|TMS||A package solution that was initially designed for transport data. Integrated with your ERP system and transport companies.||You need “yet another system”. It may not be capable of handling freight invoices/logistics costs.|
Our recommended alternative for cost control
When you look at the pros and the cons of the various alternatives, some requirements for an ideal solution are clear. Accordingly, we recommend using a carefully selected TMS that is capable of handling complex logistics arrangements and rates. If you cannot manage to dissect the complex pricing models in the industry – with rates and additional fees – and connect these to the running of your logistics operations, your only have a small chance of gaining full control. The kind of TMS that is suitable for this purpose should be more than merely a booking tool or a “track and trace” tool, and it should also offer a user-friendly user interface for follow-up.
A small, simplified list of requirements would be as follows:
- The provider/supplier must have profound logistics skills
- It must be easy to monitor and analyze costs by twisting and turning data and ideally, it should also be possible to simulate various scenarios.
- It should be easy to implement the solution within operations and for the IT department
- The cost of the solution must be reasonable and foreseeable, an investment that pays for itself over time
Requirement 1 (logistics skills): This is met by the expert consultant and the TMS supplier. However, whether or not the ERP provider and the BI developers have the profound logistics skills needed is questionable.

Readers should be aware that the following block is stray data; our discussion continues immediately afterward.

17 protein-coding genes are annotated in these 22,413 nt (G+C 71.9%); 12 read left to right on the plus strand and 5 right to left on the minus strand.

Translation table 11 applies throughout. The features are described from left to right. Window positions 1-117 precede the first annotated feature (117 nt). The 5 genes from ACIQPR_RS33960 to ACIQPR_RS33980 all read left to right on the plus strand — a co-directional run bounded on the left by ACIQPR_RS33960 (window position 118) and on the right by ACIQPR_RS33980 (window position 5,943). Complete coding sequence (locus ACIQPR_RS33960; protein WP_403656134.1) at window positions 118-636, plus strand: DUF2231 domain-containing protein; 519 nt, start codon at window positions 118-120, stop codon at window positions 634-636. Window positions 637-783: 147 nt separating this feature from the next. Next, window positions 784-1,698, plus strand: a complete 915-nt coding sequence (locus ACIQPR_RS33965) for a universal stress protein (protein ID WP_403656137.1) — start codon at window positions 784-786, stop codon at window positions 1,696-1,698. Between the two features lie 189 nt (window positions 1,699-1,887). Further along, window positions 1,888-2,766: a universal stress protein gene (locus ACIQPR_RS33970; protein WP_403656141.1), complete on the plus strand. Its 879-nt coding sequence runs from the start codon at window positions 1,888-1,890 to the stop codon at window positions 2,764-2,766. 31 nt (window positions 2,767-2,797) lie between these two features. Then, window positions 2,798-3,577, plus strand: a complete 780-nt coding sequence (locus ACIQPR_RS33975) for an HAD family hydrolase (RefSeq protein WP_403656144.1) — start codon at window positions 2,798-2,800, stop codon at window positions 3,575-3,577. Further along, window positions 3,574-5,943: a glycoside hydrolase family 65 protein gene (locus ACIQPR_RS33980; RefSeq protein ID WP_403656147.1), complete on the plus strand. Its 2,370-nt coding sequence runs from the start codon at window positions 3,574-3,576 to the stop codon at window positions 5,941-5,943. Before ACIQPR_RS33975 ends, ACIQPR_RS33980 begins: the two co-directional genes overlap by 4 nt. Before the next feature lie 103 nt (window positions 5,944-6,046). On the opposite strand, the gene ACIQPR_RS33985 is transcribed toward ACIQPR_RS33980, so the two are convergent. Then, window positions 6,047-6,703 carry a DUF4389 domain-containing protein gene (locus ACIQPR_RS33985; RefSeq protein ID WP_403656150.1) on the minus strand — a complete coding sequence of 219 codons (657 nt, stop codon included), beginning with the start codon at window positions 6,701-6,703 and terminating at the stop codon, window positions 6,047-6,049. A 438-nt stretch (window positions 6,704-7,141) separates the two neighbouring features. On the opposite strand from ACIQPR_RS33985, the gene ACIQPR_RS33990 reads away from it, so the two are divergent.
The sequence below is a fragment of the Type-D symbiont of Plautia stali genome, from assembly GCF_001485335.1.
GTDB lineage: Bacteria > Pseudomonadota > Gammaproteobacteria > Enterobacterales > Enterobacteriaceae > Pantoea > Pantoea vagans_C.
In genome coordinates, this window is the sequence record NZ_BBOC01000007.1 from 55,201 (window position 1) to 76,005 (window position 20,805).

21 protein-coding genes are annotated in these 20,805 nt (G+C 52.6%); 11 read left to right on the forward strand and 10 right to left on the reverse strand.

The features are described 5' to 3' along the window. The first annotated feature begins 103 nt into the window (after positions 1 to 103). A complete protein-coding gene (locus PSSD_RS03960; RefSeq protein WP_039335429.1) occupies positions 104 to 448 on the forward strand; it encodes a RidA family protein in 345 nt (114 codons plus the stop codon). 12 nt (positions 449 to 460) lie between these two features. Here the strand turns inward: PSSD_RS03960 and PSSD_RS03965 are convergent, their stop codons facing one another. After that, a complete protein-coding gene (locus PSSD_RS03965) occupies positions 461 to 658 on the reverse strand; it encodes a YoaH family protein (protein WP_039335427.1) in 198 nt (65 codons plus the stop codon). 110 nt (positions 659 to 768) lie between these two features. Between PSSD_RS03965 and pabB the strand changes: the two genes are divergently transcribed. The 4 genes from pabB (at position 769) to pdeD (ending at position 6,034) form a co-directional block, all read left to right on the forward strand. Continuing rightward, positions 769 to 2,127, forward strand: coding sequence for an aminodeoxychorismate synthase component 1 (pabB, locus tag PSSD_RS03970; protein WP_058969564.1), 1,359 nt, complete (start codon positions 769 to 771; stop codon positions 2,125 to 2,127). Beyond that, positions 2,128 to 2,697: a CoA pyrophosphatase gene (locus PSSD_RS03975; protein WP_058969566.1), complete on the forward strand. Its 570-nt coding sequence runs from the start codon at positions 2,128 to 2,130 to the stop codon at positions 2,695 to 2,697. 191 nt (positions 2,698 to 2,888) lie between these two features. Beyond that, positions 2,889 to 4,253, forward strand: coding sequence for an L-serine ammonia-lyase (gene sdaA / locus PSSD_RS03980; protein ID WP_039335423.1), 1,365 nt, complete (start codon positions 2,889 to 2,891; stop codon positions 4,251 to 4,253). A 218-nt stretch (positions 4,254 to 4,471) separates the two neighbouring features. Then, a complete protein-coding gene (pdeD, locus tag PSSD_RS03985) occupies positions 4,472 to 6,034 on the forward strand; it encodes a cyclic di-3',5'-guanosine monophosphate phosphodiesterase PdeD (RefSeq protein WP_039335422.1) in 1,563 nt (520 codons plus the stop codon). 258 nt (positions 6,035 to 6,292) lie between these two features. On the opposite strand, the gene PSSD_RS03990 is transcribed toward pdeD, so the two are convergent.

Requirement 2 (usability): This is primarily met by the BI system, but some TMS systems also have an embedded BI module that behaves just like the one the company had developed.
Requirement 3 (implementation): To some extent, this requirement favors the ERP system, which is well known and established in the business (even if certain ERP projects have a tendency to be hard). If you choose a TMS system, then you need to choose the right one (e.g. one supplied as a cloud-based service over the Internet (Software as a Service, SaaS)).
Requirement 4 (cost): This final item favors TMS, at least if you look at the total cost versus useful life. The TMS system already has embedded logistics skills, and the development costs are divided between all the supplier’s customers, as opposed to a solution that is specifically developed for you (i.e. an adaptation of an ERP or BI system). As opposed to an IT solution, it is difficult to estimate consultant services’ long-term return on investment because these services must be carried out anew each time a new analysis should be prepared.
What should I do now?
The challenges of implementing a new IT system should be taken seriously, but while there are pitfalls, there are also roads that are strong enough for travel. Your personnel must be convinced that potential new procedures will benefit them and the IT department must be convinced that it is a trustworthy IT system. Feel free to read our guide for additional information about what your IT department should consider when selecting a TMS system.